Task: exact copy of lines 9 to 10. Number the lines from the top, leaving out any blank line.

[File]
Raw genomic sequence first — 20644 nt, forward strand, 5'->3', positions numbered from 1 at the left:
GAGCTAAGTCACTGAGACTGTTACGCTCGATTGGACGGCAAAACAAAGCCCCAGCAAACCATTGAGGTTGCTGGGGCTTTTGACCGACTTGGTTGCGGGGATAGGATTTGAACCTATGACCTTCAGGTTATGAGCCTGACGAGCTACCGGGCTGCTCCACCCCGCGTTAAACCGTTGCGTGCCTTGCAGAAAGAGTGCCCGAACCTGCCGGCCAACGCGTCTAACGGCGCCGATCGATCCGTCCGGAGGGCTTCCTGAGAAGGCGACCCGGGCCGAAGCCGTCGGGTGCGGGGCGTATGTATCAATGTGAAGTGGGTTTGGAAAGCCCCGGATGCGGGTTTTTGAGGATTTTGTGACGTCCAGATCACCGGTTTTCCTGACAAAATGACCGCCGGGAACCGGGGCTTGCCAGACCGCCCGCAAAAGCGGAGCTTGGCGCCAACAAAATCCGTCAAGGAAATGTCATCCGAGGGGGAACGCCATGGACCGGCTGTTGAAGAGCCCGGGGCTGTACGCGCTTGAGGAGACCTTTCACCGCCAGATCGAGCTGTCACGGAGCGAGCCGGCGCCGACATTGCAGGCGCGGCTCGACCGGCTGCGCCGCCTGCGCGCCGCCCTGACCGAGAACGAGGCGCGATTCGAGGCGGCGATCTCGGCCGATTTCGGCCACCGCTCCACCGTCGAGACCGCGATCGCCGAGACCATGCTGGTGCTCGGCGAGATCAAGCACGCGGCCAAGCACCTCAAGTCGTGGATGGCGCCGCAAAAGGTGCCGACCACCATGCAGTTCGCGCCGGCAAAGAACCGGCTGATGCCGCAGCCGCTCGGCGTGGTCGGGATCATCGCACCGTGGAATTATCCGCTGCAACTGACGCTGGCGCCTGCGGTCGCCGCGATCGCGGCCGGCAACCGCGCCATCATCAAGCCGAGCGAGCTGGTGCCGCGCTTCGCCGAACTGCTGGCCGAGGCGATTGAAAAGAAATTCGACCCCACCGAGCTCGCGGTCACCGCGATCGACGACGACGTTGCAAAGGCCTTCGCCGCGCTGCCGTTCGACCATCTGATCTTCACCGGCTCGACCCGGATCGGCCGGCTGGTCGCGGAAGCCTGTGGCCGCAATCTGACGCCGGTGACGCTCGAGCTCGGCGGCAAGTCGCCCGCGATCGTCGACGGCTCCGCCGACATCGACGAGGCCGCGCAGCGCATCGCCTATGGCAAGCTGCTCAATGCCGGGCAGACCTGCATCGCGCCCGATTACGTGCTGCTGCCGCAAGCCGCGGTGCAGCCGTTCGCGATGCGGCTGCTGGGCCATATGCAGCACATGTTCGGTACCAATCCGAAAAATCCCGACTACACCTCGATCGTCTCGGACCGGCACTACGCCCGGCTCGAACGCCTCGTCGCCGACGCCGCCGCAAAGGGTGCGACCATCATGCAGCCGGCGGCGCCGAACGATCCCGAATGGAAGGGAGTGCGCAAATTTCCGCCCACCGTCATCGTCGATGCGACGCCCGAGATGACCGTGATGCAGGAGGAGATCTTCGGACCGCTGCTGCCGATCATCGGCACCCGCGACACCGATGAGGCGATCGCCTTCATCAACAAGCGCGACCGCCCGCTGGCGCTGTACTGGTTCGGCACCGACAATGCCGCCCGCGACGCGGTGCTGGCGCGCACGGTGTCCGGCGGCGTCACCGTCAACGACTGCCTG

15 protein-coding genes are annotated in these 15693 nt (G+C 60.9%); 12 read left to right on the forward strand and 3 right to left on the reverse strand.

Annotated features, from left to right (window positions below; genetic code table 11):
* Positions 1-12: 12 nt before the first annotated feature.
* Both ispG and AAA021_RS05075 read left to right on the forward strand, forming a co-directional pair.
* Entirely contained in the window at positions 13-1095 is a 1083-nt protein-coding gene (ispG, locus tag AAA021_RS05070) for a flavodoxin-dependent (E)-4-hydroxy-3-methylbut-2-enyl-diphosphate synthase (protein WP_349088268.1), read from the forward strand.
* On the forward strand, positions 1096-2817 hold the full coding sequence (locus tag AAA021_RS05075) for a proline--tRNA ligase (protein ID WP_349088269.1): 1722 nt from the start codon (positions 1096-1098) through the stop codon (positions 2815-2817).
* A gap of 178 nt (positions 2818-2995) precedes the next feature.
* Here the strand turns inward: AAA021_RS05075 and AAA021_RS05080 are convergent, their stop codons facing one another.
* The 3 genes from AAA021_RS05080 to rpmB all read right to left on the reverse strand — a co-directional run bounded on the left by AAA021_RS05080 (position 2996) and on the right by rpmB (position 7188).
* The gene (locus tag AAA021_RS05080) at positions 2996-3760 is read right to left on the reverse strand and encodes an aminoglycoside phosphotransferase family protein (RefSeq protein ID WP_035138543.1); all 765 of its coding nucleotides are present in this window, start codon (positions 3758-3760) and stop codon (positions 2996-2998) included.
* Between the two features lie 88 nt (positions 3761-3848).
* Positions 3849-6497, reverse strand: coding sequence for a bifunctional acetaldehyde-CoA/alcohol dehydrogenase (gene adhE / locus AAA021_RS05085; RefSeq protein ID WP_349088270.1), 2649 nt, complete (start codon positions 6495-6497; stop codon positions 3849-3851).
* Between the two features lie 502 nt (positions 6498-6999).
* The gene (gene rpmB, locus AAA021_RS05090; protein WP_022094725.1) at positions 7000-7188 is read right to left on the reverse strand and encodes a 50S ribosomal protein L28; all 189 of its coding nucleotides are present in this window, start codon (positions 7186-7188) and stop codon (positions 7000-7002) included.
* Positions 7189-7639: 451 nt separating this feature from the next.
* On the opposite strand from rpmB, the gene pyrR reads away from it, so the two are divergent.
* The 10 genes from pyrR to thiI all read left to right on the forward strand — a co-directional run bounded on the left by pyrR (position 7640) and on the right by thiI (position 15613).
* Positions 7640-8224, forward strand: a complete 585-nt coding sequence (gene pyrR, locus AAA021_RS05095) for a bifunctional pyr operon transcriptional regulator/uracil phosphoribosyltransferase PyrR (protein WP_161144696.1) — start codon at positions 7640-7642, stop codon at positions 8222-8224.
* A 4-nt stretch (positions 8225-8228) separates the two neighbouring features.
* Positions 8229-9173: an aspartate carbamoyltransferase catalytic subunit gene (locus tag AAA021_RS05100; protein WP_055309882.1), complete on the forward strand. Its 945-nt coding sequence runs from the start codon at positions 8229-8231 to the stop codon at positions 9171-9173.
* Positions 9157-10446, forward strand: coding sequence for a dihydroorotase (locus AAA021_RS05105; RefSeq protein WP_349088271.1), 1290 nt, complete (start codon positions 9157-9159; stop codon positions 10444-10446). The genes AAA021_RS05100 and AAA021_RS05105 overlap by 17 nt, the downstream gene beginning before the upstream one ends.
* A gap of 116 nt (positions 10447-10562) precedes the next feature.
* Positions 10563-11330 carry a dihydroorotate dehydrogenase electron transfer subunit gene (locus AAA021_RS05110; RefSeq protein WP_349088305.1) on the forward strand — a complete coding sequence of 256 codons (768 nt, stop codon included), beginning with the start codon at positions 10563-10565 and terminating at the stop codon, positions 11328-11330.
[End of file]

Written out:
* A gap of 178 nt (positions 2818-2995) precedes the next feature.
* Here the strand turns inward: AAA021_RS05075 and AAA021_RS05080 are convergent, their stop codons facing one another.